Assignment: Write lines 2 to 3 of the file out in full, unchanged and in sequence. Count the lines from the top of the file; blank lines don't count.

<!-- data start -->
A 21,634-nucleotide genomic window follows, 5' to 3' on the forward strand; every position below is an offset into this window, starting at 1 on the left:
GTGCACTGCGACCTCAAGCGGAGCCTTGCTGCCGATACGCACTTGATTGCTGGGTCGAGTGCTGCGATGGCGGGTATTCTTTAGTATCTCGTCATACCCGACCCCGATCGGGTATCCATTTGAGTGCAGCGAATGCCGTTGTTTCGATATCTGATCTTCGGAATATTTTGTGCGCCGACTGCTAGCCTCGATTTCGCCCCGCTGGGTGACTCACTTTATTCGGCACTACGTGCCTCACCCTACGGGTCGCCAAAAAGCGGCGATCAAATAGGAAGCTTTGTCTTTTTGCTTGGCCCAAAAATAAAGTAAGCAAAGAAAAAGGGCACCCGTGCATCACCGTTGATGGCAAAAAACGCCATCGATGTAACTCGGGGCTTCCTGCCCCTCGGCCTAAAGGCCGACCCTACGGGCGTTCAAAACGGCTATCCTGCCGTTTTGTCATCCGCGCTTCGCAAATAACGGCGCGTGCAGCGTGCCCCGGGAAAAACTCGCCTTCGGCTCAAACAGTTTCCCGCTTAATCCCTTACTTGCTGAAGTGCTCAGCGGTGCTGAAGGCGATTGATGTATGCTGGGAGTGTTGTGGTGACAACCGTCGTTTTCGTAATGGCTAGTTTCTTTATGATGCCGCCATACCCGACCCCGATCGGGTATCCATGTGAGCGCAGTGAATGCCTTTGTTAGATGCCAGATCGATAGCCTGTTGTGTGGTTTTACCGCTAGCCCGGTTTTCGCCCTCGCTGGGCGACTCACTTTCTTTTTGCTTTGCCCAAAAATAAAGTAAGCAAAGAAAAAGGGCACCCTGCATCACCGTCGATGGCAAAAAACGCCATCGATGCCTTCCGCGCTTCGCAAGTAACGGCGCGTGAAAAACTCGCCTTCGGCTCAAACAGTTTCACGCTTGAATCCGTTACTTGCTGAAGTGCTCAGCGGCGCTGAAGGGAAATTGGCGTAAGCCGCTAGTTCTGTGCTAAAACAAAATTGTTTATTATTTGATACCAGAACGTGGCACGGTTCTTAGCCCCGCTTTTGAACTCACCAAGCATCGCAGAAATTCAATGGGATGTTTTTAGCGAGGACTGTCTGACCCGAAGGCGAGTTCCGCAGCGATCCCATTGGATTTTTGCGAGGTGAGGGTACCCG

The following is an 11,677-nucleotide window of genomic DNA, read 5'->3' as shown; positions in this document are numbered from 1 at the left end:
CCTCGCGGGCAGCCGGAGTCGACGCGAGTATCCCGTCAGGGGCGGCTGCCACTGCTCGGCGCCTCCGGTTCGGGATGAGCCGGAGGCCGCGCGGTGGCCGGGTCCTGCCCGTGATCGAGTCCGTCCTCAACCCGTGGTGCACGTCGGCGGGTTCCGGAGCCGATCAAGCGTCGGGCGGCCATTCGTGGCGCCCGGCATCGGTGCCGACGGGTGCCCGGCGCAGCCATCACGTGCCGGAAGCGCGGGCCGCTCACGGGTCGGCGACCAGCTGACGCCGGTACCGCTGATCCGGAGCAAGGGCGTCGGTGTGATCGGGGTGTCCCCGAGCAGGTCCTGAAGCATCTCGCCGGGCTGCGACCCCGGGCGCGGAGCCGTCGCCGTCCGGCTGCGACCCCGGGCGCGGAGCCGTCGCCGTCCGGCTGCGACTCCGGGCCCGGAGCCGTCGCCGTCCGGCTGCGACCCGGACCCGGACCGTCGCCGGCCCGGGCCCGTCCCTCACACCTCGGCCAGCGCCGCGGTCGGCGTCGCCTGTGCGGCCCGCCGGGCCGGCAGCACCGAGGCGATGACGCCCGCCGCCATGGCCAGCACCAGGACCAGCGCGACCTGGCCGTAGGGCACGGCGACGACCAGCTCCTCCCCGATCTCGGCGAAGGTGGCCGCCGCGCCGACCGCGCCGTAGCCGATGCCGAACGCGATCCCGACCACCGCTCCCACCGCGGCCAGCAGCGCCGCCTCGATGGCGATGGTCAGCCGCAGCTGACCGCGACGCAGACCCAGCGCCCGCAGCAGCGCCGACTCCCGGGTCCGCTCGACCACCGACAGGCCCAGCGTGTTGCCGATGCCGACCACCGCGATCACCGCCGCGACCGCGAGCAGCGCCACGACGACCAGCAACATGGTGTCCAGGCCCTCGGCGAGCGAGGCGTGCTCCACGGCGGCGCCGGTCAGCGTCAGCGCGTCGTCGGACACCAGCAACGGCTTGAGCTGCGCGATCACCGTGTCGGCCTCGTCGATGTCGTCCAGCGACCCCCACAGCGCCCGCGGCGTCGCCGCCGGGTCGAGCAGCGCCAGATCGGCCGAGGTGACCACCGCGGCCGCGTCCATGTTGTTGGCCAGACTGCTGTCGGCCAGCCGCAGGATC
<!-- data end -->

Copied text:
GTGCACTGCGACCTCAAGCGGAGCCTTGCTGCCGATACGCACTTGATTGCTGGGTCGAGTGCTGCGATGGCGGGTATTCTTTAGTATCTCGTCATACCCGACCCCGATCGGGTATCCATTTGAGTGCAGCGAATGCCGTTGTTTCGATATCTGATCTTCGGAATATTTTGTGCGCCGACTGCTAGCCTCGATTTCGCCCCGCTGGGTGACTCACTTTATTCGGCACTACGTGCCTCACCCTACGGGTCGCCAAAAAGCGGCGATCAAATAGGAAGCTTTGTCTTTTTGCTTGGCCCAAAAATAAAGTAAGCAAAGAAAAAGGGCACCCGTGCATCACCGTTGATGGCAAAAAACGCCATCGATGTAACTCGGGGCTTCCTGCCCCTCGGCCTAAAGGCCGACCCTACGGGCGTTCAAAACGGCTATCCTGCCGTTTTGTCATCCGCGCTTCGCAAATAACGGCGCGTGCAGCGTGCCCCGGGAAAAACTCGCCTTCGGCTCAAACAGTTTCCCGCTTAATCCCTTACTTGCTGAAGTGCTCAGCGGTGCTGAAGGCGATTGATGTATGCTGGGAGTGTTGTGGTGACAACCGTCGTTTTCGTAATGGCTAGTTTCTTTATGATGCCGCCATACCCGACCCCGATCGGGTATCCATGTGAGCGCAGTGAATGCCTTTGTTAGATGCCAGATCGATAGCCTGTTGTGTGGTTTTACCGCTAGCCCGGTTTTCGCCCTCGCTGGGCGACTCACTTTCTTTTTGCTTTGCCCAAAAATAAAGTAAGCAAAGAAAAAGGGCACCCTGCATCACCGTCGATGGCAAAAAACGCCATCGATGCCTTCCGCGCTTCGCAAGTAACGGCGCGTGAAAAACTCGCCTTCGGCTCAAACAGTTTCACGCTTGAATCCGTTACTTGCTGAAGTGCTCAGCGGCGCTGAAGGGAAATTGGCGTAAGCCGCTAGTTCTGTGCTAAAACAAAATTGTTTATTATTTGATACCAGAACGTGGCACGGTTCTTAGCCCCGCTTTTGAACTCACCAAGCATCGCAGAAATTCAATGGGATGTTTTTAGCGAGGACTGTCTGACCCGAAGGCGAGTTCCGCAGCGATCCCATTGGATTTTTGCGAGGTGAGGGTACCCG

The following is an 11,677-nucleotide window of genomic DNA, read 5'->3' as shown; positions in this document are numbered from 1 at the left end: